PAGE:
• Perimenopause can cause symptoms that are due to changes in estrogen and progesterone produced by the ovaries. During this time a person might experience the following symptoms:

    • Irregular menses
    • Vaginal dryness
    • Decreased libido or sexual health issues (link to that page)
    • Mood swings
    • Depression
    • Insomnia
    • Hot flashes
    • Night sweats
  • Treatments are available for these symptoms, but they are not for everyone and must be discussed individually with a provider in menopause health. These treatment options include:

    • Hormone therapy
    • Lower dose oral contraceptive pills
    • Life style changes
    • Non-hormonal prescription medications
    • Integrative medicine practices including acupuncture.

    There are also ongoing clinical trials that address specific menopause symptoms.

  • Sometimes, in the course of medical treatment, physicians may induce artificial menopause in a patient. Gynecological cancers and autoimmune diseases are among those conditions for which treatment may involve artificially induced menopause.

    Our experts treat these patients as well as people who have menopausal symptoms superimposed on other chronic medical problems. We work with a patient’s primary physician and will recommend non-hormonal therapies and possible alternative options to treat the symptoms when possible.

  • Consultations take place at Johns Hopkins at Green Spring Station or via telemedicine.

    1. You will be asked for your complete medical history.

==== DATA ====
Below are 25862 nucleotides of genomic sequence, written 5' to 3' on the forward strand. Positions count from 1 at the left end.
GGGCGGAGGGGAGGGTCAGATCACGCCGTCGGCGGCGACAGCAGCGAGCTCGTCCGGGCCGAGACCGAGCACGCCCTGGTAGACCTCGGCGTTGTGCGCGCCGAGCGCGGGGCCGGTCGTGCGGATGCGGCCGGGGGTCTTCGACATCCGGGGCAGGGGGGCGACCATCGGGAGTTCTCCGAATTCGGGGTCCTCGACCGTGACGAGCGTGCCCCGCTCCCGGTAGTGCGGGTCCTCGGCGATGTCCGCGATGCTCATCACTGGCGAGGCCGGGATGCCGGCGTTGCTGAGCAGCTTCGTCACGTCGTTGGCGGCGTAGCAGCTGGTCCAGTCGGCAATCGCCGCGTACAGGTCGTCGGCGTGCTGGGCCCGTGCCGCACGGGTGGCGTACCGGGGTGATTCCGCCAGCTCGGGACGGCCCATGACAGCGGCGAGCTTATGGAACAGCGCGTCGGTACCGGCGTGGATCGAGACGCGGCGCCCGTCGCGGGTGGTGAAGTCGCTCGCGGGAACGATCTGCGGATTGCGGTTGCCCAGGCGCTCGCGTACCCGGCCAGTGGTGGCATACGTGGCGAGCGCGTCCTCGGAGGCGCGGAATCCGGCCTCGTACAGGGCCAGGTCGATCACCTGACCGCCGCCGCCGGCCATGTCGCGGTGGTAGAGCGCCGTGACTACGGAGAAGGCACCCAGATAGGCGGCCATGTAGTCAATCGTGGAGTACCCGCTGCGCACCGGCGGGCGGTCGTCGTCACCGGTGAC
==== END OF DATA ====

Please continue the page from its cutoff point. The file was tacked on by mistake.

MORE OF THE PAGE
2. Your doctor will ask you about your symptoms; how often they occur, their severity and how you are currently managing them.
    3. Your doctor will also discuss the many different parts of menopause and clarify which symptoms are related to menopause, and those that may be related to the natural process of aging. 
    4. We will work with you to develop a treatment plan. Depending on your symptoms, this plan may include:
      • Hormone therapy or non-hormonal therapies, like SSRI’s
      • Acupuncture
      • Other homeopathic remedies
    5. In those patients for which menopause has affected their sexual health, your doctor may refer to a psychiatrist who specializes in couples therapy or a sex therapist.

    Menopausal people are at increased risk for osteoporosis, coronary heart disease, breast cancer and Alzheimer's disease. Prevention and early detection of these conditions are essential.

    Our doctors will only prescribe those treatments that have been clinically tested and proven to work.


Resources for Patients and Providers

  • Menopause Preparedness Toolkit

    From the Society of Women's Health Research comes this Menopause Preparedness Toolkit. Read more about reproductive aging, wellness and managing your health through the changes of menopause. View the free PDF here.

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  • Core Symptoms of Menopause

    Visit our Strategies for Healthy Aging webpage to find recommended reading on some of the strategies we encourage our patients to follow and find resources on the core symptoms of menopause.

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  • An Introduction to Menopause

    Read more about what menopause is and some of the recommended treatments for common symptoms in this article from our health library.